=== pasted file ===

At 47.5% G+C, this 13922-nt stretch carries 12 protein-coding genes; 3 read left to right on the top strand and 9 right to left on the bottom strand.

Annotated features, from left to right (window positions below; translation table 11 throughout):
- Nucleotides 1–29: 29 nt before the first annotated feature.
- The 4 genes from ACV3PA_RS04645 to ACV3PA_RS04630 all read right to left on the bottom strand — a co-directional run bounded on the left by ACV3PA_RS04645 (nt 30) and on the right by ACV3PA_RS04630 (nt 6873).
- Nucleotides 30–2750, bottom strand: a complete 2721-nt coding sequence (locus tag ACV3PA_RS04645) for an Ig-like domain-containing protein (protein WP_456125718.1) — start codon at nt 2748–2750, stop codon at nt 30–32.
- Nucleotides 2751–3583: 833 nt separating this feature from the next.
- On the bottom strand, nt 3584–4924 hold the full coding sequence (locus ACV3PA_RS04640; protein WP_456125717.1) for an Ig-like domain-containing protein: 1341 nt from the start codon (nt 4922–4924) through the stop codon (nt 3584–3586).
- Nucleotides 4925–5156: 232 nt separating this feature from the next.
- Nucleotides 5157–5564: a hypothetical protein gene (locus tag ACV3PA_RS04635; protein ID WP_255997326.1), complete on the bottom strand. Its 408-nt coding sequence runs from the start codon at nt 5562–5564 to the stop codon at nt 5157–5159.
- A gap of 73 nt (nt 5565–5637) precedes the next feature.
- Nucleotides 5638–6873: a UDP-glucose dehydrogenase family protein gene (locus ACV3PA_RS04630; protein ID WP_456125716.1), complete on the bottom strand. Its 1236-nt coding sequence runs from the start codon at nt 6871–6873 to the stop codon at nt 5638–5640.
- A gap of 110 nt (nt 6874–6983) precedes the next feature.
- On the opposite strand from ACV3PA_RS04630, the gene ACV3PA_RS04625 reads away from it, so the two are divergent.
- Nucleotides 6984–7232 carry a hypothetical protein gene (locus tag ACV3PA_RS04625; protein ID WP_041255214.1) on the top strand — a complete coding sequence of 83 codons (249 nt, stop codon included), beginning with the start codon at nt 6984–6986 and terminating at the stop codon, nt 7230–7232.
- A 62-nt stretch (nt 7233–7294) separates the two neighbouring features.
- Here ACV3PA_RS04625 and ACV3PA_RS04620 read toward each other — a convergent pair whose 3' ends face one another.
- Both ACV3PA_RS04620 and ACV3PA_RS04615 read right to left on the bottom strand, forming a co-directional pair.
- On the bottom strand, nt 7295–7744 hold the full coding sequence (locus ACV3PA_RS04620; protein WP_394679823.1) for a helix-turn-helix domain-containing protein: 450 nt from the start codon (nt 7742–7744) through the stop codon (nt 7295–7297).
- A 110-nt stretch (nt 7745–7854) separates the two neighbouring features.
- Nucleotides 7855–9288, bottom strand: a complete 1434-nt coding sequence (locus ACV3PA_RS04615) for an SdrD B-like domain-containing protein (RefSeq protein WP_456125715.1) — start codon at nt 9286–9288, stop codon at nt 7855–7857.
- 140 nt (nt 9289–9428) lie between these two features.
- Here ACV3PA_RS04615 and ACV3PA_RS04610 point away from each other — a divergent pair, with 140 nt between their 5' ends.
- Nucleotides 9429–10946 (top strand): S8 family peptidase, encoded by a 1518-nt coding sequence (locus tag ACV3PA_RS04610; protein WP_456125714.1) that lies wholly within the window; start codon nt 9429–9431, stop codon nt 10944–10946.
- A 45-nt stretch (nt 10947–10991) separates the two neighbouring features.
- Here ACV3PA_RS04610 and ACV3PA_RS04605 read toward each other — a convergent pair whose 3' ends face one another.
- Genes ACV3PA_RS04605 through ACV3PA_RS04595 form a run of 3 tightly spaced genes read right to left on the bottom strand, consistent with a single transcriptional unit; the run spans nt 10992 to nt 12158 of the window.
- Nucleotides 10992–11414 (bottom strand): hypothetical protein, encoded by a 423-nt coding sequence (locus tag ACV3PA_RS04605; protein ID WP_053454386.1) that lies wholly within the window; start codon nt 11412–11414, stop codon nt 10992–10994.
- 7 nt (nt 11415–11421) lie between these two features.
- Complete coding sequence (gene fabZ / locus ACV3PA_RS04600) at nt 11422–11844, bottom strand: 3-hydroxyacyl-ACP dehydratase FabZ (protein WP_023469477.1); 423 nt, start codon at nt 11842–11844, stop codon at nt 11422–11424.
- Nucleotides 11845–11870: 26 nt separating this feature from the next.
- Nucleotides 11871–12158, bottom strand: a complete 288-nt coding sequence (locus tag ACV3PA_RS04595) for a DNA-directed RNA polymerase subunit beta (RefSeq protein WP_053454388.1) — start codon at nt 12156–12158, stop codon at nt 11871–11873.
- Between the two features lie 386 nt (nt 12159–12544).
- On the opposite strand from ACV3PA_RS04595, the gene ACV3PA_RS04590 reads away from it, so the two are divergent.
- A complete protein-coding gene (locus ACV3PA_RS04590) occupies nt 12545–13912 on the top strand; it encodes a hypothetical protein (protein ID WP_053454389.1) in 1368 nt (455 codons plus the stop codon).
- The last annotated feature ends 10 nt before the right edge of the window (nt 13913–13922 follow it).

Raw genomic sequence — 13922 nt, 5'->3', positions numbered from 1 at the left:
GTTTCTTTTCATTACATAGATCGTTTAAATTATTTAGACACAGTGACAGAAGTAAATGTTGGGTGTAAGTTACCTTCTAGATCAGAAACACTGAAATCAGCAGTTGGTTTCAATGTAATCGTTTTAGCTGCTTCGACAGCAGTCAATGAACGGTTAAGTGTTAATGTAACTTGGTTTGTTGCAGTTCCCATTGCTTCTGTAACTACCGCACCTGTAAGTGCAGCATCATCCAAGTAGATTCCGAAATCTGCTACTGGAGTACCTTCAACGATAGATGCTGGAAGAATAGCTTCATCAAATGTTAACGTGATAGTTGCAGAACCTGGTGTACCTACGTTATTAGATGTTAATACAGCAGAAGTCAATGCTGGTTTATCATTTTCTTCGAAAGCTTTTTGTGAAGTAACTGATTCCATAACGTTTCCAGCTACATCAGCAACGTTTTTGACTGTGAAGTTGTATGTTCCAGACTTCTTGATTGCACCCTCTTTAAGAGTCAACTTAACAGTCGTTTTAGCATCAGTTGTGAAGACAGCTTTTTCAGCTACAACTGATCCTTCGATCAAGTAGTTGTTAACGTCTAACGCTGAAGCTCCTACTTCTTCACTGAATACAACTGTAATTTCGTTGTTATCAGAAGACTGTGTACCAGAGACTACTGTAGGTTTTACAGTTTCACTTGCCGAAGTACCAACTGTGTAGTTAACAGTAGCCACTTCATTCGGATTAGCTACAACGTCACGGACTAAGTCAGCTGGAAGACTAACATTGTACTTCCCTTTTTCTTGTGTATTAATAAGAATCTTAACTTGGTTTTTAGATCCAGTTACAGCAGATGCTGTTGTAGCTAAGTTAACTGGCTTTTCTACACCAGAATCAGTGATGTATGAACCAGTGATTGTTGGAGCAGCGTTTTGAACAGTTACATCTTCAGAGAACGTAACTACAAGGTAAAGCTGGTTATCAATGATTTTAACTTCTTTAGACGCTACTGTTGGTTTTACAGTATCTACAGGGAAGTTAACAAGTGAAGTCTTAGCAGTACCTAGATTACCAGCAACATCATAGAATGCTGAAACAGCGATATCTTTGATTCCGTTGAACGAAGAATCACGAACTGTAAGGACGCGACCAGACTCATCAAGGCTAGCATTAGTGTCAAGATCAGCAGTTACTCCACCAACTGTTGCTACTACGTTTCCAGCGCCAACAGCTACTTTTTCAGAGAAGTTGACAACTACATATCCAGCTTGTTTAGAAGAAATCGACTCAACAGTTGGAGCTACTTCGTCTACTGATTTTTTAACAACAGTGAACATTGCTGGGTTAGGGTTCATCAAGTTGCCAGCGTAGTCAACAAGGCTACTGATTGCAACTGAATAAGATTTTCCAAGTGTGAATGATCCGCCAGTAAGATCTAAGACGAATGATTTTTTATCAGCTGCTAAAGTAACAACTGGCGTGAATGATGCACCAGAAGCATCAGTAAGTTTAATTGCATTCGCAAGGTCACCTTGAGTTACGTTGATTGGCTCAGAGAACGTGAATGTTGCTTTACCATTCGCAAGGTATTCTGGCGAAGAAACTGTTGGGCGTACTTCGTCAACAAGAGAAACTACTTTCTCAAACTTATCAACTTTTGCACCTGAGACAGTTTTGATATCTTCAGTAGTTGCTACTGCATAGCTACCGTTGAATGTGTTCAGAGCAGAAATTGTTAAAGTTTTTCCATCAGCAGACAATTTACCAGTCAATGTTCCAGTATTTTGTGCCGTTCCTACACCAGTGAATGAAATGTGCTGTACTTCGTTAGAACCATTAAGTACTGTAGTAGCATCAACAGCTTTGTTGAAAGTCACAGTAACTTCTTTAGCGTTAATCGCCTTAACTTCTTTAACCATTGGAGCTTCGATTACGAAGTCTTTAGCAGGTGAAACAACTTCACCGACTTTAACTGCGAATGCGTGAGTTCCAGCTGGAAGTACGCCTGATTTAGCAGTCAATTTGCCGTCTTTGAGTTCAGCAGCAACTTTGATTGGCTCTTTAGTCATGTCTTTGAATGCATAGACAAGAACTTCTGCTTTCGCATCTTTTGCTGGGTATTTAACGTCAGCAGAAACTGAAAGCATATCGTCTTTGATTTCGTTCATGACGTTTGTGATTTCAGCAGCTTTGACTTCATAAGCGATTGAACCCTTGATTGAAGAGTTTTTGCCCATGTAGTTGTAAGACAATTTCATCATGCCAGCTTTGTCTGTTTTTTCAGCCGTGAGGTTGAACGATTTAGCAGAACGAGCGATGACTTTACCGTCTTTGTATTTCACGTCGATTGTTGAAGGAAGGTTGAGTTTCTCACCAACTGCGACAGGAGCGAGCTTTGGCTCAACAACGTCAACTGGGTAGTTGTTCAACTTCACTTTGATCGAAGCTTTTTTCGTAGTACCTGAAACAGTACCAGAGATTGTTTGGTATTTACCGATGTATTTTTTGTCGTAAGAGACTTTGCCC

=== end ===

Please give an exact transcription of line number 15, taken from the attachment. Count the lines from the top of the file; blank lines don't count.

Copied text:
- A 62-nt stretch (nt 7233–7294) separates the two neighbouring features.